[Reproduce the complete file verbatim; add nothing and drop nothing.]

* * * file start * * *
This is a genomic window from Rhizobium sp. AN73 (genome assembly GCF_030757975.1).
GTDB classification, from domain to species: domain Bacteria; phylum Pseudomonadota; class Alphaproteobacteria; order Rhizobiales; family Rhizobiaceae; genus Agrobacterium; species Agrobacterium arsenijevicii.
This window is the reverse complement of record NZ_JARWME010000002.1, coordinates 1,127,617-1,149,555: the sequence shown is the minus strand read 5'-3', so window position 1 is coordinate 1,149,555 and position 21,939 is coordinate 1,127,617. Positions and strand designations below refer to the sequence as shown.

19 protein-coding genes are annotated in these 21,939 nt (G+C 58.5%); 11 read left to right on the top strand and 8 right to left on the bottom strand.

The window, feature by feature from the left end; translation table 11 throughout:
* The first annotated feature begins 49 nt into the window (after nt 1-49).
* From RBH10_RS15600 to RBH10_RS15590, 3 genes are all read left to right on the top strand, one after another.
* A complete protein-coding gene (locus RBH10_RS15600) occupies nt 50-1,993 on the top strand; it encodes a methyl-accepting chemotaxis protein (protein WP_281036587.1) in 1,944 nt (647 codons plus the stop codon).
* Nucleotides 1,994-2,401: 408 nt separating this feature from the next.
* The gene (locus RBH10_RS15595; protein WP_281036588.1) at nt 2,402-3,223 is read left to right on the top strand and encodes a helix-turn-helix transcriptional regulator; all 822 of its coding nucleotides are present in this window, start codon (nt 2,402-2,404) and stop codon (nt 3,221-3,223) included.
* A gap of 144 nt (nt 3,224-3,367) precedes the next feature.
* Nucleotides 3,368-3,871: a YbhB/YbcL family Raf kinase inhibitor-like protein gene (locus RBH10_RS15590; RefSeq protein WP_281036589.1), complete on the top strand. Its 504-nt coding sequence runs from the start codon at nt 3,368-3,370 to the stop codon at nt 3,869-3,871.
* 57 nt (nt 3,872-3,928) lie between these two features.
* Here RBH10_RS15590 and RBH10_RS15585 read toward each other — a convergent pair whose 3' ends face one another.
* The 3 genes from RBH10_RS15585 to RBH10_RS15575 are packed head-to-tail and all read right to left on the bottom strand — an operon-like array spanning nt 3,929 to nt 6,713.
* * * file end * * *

This is a genomic window from Rhizobium sp. AN73 (genome assembly GCF_030757975.1).
GTDB classification, from domain to species: domain Bacteria; phylum Pseudomonadota; class Alphaproteobacteria; order Rhizobiales; family Rhizobiaceae; genus Agrobacterium; species Agrobacterium arsenijevicii.
This window is the reverse complement of record NZ_JARWME010000002.1, coordinates 1,127,617-1,149,555: the sequence shown is the minus strand read 5'-3', so window position 1 is coordinate 1,149,555 and position 21,939 is coordinate 1,127,617. Positions and strand designations below refer to the sequence as shown.

19 protein-coding genes are annotated in these 21,939 nt (G+C 58.5%); 11 read left to right on the top strand and 8 right to left on the bottom strand.

The window, feature by feature from the left end; translation table 11 throughout:
* The first annotated feature begins 49 nt into the window (after nt 1-49).
* From RBH10_RS15600 to RBH10_RS15590, 3 genes are all read left to right on the top strand, one after another.
* A complete protein-coding gene (locus RBH10_RS15600) occupies nt 50-1,993 on the top strand; it encodes a methyl-accepting chemotaxis protein (protein WP_281036587.1) in 1,944 nt (647 codons plus the stop codon).
* Nucleotides 1,994-2,401: 408 nt separating this feature from the next.
* The gene (locus RBH10_RS15595; protein WP_281036588.1) at nt 2,402-3,223 is read left to right on the top strand and encodes a helix-turn-helix transcriptional regulator; all 822 of its coding nucleotides are present in this window, start codon (nt 2,402-2,404) and stop codon (nt 3,221-3,223) included.
* A gap of 144 nt (nt 3,224-3,367) precedes the next feature.
* Nucleotides 3,368-3,871: a YbhB/YbcL family Raf kinase inhibitor-like protein gene (locus RBH10_RS15590; RefSeq protein WP_281036589.1), complete on the top strand. Its 504-nt coding sequence runs from the start codon at nt 3,368-3,370 to the stop codon at nt 3,869-3,871.
* 57 nt (nt 3,872-3,928) lie between these two features.
* Here RBH10_RS15590 and RBH10_RS15585 read toward each other — a convergent pair whose 3' ends face one another.
* The 3 genes from RBH10_RS15585 to RBH10_RS15575 are packed head-to-tail and all read right to left on the bottom strand — an operon-like array spanning nt 3,929 to nt 6,713.